A stack is an Abstract Data Type (ADT) that is found in almost all computer languages. It is called a stack because it performs like real-world stacking, such as a deck of cards or perhaps a pile of dishes.
A real-world stack can only perform operations at one end. For instance, we can only place or take a card or plate from the top of the stack. Similarly, Stack ADT permits all data operations at only one end. We can only access the top element of a stack at any given time.
Because of this feature, it has a LIFO data structure. LIFO is an abbreviation for Last-in-First-Out. The piece that was placed (inserted or added) last is accessed first in this case. In stack terminology, an insertion operation is referred to as a PUSH operation, whereas a removal activity is referred to as a POP operation.
Array, Structure, Pointer, and Linked List can all be used to implement a stack. Stacks can be either fixed in size or dynamically resized.
Stack operations may involve initializing the stack, using it and then de-initializing it. Apart from these basic stuffs, a stack is used for the following two primary operations −
- push() − Pushing (storing) an element on the stack.
- pop() − Removing (accessing) an element from the stack.
When data is PUSHed onto stack.
To use a stack efficiently, we need to check the status of stack as well. For the same purpose, the following functionality is added to stacks −
- peek() − get the top data element of the stack, without removing it.
- isFull() − check if stack is full.
- isEmpty() − check if stack is empty.
At all times, we maintain a pointer to the last PUSHed data on the stack. As this pointer always represents the top of the stack, hence named top. The top pointer provides the top value of the stack without actually removing it.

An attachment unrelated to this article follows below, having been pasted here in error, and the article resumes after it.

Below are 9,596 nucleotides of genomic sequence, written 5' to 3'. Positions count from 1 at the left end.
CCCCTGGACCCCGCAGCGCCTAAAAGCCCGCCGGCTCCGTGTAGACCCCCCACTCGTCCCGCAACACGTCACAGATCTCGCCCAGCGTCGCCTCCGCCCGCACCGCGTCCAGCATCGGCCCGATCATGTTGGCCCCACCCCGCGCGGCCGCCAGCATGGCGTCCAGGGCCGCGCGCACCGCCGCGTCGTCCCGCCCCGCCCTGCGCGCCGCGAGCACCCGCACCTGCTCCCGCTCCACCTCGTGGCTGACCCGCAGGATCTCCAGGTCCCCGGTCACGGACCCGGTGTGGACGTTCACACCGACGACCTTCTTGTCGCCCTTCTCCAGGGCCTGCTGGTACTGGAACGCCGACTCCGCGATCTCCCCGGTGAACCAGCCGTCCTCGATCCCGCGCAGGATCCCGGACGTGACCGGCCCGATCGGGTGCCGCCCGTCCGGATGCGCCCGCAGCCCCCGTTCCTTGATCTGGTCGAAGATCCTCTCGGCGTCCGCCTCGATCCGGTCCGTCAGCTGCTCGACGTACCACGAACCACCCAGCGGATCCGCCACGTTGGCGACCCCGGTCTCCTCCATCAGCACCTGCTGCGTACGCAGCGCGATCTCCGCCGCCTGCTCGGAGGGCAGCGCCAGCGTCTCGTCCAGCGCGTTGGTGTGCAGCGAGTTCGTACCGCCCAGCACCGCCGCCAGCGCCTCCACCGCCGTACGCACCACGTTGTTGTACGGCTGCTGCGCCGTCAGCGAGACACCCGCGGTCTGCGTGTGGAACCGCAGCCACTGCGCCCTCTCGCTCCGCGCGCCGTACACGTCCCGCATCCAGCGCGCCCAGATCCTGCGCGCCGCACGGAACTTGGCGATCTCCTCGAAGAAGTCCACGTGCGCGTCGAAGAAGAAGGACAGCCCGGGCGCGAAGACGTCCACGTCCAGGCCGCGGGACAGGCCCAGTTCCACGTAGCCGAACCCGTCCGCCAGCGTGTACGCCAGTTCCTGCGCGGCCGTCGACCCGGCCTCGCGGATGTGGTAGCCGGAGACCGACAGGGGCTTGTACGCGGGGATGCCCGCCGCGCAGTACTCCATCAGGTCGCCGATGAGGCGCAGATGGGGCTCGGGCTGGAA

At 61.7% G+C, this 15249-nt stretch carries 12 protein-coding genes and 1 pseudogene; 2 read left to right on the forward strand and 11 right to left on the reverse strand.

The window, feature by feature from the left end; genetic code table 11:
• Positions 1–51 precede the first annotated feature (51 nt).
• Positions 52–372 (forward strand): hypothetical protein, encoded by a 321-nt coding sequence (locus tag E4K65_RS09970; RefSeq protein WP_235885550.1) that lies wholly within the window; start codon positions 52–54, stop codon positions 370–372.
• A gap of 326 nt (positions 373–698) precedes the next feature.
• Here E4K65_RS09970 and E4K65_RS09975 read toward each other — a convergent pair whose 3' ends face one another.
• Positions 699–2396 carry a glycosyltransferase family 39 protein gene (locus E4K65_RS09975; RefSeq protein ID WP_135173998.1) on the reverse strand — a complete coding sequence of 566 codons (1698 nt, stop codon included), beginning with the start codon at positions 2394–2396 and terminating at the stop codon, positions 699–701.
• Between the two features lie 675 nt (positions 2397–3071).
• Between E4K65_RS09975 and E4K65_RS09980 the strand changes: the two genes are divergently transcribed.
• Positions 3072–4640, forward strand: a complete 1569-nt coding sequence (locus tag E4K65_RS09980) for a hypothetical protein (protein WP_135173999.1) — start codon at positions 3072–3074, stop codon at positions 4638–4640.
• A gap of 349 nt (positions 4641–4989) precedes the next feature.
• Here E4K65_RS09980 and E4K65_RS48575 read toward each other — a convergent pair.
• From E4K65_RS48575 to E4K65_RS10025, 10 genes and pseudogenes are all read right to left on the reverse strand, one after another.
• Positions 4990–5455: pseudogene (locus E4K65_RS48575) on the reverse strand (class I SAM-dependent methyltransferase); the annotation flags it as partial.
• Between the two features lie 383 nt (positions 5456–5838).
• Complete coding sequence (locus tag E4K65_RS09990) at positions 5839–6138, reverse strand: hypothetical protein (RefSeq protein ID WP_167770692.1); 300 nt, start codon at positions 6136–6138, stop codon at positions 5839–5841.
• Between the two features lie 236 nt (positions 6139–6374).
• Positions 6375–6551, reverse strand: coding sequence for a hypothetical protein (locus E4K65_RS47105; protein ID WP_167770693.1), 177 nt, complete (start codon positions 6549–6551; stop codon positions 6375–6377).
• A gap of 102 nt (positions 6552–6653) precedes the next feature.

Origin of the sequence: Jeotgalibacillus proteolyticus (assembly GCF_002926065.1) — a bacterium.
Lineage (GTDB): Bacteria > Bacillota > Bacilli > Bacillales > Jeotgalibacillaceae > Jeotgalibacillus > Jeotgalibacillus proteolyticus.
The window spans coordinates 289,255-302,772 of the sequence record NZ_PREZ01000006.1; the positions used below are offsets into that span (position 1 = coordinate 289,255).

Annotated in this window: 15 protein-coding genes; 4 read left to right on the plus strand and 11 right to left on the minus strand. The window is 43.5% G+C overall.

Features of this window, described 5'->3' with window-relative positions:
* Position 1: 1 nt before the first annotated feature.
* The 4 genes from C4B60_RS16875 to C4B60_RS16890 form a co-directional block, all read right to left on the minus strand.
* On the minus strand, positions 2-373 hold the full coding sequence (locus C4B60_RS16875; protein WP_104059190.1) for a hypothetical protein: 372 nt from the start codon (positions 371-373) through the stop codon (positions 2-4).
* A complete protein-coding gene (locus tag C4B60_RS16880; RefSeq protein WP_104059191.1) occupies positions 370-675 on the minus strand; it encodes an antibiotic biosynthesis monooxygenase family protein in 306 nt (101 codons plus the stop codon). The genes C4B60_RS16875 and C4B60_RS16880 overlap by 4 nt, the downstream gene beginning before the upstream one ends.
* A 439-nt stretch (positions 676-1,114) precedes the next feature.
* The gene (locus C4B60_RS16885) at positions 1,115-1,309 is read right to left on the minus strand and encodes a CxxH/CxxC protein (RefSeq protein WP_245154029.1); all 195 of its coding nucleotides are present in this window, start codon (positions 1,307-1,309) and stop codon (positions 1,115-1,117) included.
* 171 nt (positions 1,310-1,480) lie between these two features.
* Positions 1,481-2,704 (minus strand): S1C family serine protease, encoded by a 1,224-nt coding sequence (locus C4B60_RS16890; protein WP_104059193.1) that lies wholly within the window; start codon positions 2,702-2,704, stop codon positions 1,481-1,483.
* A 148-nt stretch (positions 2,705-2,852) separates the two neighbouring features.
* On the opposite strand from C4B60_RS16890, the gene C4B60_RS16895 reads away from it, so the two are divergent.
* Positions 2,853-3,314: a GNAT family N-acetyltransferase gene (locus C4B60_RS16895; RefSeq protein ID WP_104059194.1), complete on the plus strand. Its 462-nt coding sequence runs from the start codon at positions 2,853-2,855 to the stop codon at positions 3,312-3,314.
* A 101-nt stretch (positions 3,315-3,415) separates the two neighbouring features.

Algorithm of peek() function −
begin procedure peek return stack[top] end procedure
Algorithm of isfull() function −
begin procedure isfull if top equals to MAXSIZE return true else return false endif end procedure
Algorithm of isempty() function −
begin procedure isempty if top less than 1 return true else return false endif end procedure
The process of putting a new data element onto stack is known as a Push Operation. Push operation involves a series of steps −
- Step 1 − Checks if the stack is full.
- Step 2 − If the stack is full, produces an error and exit.
- Step 3 − If the stack is not full, increments top to point next empty space.
- Step 4 − Adds data element to the stack location, where top is pointing.
- Step 5 − Returns success.
Algorithm for PUSH Operation
A simple algorithm for Push operation can be derived as follows −
begin procedure push: stack, data if stack is full return null endif top ← top + 1 stack[top] ← data end procedure
Accessing the content while removing it from the stack, is known as a Pop Operation. In an array implementation of pop() operation, the data element is not actually removed, instead top is decremented to a lower position in the stack to point to the next value. But in linked-list implementation, pop() actually removes data elements and deallocates memory space.
A Pop operation may involve the following steps −
- Step 1 − Checks if the stack is empty.
- Step 2 − If the stack is empty, produces an error and exit.
- Step 3 − If the stack is not empty, accesses the data element at which top is pointing.
- Step 4 − Decreases the value of top by 1.
- Step 5 − Returns success.
Algorithm for Pop Operation
A simple algorithm for Pop operation can be derived as follows −
begin procedure pop: stack if stack is empty return null endif data ← stack[top] top ← top - 1 return data end procedure